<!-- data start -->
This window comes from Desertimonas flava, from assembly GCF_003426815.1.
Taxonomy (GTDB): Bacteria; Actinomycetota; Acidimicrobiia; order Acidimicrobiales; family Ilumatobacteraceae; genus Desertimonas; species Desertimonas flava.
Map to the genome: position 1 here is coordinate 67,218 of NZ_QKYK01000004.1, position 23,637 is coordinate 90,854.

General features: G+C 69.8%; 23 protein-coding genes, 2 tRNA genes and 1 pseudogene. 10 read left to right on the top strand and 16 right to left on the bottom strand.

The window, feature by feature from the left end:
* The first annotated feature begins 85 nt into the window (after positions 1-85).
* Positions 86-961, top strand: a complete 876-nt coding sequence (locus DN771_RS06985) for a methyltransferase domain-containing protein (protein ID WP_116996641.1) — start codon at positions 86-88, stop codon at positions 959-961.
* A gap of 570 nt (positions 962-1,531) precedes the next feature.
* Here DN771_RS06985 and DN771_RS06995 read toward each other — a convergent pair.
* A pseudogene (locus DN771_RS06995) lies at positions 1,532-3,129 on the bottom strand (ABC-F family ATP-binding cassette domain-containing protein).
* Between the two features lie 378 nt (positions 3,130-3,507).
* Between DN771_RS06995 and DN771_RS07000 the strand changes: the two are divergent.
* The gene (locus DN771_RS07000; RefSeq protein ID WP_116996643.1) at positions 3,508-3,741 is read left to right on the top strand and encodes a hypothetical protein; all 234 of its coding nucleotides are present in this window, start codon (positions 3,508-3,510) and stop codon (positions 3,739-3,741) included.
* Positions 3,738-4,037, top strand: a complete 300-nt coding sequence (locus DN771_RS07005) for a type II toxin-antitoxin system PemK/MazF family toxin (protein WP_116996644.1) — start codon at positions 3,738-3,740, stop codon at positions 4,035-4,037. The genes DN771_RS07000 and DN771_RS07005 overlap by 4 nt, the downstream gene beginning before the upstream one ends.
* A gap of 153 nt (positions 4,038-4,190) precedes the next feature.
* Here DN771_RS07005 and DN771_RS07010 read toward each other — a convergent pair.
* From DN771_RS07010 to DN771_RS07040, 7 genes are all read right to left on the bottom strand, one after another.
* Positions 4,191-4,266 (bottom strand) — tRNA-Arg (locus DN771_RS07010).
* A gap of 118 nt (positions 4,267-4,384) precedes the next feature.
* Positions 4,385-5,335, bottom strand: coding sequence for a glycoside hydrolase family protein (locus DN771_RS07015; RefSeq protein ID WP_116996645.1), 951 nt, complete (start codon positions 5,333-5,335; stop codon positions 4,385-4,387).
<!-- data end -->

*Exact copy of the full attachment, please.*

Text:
This window comes from Desertimonas flava, from assembly GCF_003426815.1.
Taxonomy (GTDB): Bacteria; Actinomycetota; Acidimicrobiia; order Acidimicrobiales; family Ilumatobacteraceae; genus Desertimonas; species Desertimonas flava.
Map to the genome: position 1 here is coordinate 67,218 of NZ_QKYK01000004.1, position 23,637 is coordinate 90,854.

General features: G+C 69.8%; 23 protein-coding genes, 2 tRNA genes and 1 pseudogene. 10 read left to right on the top strand and 16 right to left on the bottom strand.

The window, feature by feature from the left end:
* The first annotated feature begins 85 nt into the window (after positions 1-85).
* Positions 86-961, top strand: a complete 876-nt coding sequence (locus DN771_RS06985) for a methyltransferase domain-containing protein (protein ID WP_116996641.1) — start codon at positions 86-88, stop codon at positions 959-961.
* A gap of 570 nt (positions 962-1,531) precedes the next feature.
* Here DN771_RS06985 and DN771_RS06995 read toward each other — a convergent pair.
* A pseudogene (locus DN771_RS06995) lies at positions 1,532-3,129 on the bottom strand (ABC-F family ATP-binding cassette domain-containing protein).
* Between the two features lie 378 nt (positions 3,130-3,507).
* Between DN771_RS06995 and DN771_RS07000 the strand changes: the two are divergent.
* The gene (locus DN771_RS07000; RefSeq protein ID WP_116996643.1) at positions 3,508-3,741 is read left to right on the top strand and encodes a hypothetical protein; all 234 of its coding nucleotides are present in this window, start codon (positions 3,508-3,510) and stop codon (positions 3,739-3,741) included.
* Positions 3,738-4,037, top strand: a complete 300-nt coding sequence (locus DN771_RS07005) for a type II toxin-antitoxin system PemK/MazF family toxin (protein WP_116996644.1) — start codon at positions 3,738-3,740, stop codon at positions 4,035-4,037. The genes DN771_RS07000 and DN771_RS07005 overlap by 4 nt, the downstream gene beginning before the upstream one ends.
* A gap of 153 nt (positions 4,038-4,190) precedes the next feature.
* Here DN771_RS07005 and DN771_RS07010 read toward each other — a convergent pair.
* From DN771_RS07010 to DN771_RS07040, 7 genes are all read right to left on the bottom strand, one after another.
* Positions 4,191-4,266 (bottom strand) — tRNA-Arg (locus DN771_RS07010).
* A gap of 118 nt (positions 4,267-4,384) precedes the next feature.
* Positions 4,385-5,335, bottom strand: coding sequence for a glycoside hydrolase family protein (locus DN771_RS07015; RefSeq protein ID WP_116996645.1), 951 nt, complete (start codon positions 5,333-5,335; stop codon positions 4,385-4,387).